On September 1, 2020, the Centers for Disease Control and Prevention (“CDC”), announced an order imposing a temporary moratorium on residential evictions to halt the further spread of the 2019 novel coronavirus disease (“COVID-19”) (“Order”). Effective September 4, 2020, the Order prohibits residential evictions of qualifying tenants through December 31, 2020.
The CDC based the Order on Section 361 of the Public Health Service Act (42 U.S.C. Ch. 6A) and on 42 CFR § 70.2 which reads:
Measures in the event of inadequate local control. Whenever the Director of the Centers for Disease Control and Prevention determines that the measures taken by health authorities of any State or possession (including political subdivisions thereof) are insufficient to prevent the spread of any of the communicable diseases from such State or possession to any other State or possession, he/she may take such measures to prevent such spread of the diseases as he/she deems reasonably necessary, including inspection, fumigation, disinfection, sanitation, pest extermination, and destruction of animals or articles believed to be sources of infection.
The Order does not apply in any state, local, territorial, or tribal jurisdiction that has an existing eviction moratorium providing equal or greater public health protections than are set forth in the Order. Additionally, the Order does not prevent any jurisdiction from imposing stricter or additional public health protections than those set forth in the Order.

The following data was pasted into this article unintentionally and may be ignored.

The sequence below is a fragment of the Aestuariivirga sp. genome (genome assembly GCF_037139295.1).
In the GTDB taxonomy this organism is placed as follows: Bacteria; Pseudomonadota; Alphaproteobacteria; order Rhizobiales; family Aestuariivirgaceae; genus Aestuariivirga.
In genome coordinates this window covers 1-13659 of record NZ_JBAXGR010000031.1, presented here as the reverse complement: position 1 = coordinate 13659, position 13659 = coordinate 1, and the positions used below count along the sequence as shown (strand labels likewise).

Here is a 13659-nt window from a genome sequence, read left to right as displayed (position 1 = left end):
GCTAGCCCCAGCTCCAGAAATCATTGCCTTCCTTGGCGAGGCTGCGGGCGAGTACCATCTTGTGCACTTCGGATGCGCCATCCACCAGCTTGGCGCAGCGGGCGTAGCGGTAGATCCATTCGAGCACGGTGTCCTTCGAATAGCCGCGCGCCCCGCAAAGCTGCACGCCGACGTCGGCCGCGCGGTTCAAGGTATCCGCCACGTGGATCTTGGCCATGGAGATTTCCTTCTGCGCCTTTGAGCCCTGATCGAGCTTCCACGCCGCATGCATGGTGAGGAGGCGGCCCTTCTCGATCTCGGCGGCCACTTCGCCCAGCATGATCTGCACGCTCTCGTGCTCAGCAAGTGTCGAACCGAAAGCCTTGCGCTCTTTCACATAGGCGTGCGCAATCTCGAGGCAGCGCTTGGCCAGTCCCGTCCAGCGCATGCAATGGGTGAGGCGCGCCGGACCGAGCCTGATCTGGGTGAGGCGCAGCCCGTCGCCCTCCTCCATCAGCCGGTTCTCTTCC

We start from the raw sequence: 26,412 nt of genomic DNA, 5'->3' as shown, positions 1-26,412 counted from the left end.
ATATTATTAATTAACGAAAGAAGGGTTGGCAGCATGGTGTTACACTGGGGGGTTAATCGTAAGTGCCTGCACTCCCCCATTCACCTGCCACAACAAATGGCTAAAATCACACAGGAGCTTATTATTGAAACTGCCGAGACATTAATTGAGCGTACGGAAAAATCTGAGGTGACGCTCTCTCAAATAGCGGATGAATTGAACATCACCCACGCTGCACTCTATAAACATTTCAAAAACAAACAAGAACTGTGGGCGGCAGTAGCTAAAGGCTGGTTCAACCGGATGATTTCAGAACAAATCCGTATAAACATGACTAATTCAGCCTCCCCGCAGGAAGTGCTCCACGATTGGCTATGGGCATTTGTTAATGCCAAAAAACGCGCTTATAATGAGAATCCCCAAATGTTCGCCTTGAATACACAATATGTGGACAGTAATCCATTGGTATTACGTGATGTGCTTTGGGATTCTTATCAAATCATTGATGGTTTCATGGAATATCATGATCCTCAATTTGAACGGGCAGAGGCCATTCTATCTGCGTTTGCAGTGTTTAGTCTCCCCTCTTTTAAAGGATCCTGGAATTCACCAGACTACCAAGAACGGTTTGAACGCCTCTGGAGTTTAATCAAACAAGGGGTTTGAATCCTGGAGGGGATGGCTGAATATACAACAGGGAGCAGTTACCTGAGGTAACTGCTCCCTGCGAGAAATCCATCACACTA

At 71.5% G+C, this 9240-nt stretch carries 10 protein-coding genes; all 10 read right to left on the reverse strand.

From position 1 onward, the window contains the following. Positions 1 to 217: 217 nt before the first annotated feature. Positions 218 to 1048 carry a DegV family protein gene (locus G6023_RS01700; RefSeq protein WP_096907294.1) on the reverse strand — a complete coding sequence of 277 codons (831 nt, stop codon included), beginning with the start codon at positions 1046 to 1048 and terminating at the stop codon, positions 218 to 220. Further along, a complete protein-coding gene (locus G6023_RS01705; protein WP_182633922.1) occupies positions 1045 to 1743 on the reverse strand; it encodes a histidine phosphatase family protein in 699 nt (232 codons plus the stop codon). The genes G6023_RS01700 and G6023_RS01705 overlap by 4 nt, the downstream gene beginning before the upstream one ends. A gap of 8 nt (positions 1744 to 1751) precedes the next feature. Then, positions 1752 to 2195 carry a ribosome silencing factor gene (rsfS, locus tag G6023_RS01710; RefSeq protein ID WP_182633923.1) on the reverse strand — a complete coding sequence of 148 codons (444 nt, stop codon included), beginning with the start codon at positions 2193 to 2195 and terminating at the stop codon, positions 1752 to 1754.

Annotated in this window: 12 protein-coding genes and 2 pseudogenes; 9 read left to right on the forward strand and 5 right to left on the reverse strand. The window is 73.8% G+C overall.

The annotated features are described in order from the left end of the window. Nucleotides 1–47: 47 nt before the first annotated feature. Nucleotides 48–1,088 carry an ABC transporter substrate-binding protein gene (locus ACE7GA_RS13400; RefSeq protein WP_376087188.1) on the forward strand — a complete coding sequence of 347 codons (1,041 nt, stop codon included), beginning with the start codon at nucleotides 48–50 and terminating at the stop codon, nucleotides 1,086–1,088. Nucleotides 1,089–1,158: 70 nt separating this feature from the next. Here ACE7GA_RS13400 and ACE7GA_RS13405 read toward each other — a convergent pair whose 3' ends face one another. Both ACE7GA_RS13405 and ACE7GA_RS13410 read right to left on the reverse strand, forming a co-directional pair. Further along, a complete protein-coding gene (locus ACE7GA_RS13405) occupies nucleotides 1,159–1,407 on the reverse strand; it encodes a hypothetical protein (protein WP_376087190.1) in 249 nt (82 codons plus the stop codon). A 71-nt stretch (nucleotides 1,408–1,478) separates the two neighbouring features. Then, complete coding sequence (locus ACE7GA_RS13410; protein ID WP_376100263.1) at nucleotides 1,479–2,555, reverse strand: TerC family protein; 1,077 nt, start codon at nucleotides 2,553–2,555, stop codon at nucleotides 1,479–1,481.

The Order applies to residential tenants who provide their landlord with a declaration (“Declaration”) under penalty of perjury indicating that the tenant:
- Has used best efforts to obtain all available government assistance for rent or housing.
- Satisfies one of the following income qualifications because the tenant:
- expects to earn no more than $99,000 in annual income for calendar year 2020 (or no more than $198,000 if filing jointly); or
- was not required to report any income to the Internal Revenue Service for calendar year 2019; or
- received a stimulus check under the CARES ACT.
- Is unable to pay the full amount of its rent due to:
- a substantial loss of household income;
- a reduction in work hours or wages;
- a lay-off; or
- extraordinary out-of-pocket medical expenses.
- Is using best efforts to pay as much of its rental obligation as possible, after considering other nondiscretionary expenses.
- Would be rendered homeless or forced to move into a shared-living setting as the result of an eviction.
The Order defines residential property broadly as any property leased for residential purposes, including any house, building, Mobile home or land in a mobile home park, or similar dwelling. The Order is not applicable to any hotel, motel, guest house rented on a temporary or seasonal basis.
The Order provides significant penalties for violating landlords, which includes individuals and entities, ranging from fines and jail time.
Patrick Ellis is a Traverse City, Michigan-based attorney counseling businesses across numerous industries and stages of maturity regarding corporate formations and governance, investment financing, commercial and strategic transactions, real estate, and day-to-day, operational and legal matters. If you have any questions about the issues addressed in this post, or if you would like a copy of any of the materials mentioned in it, please contact: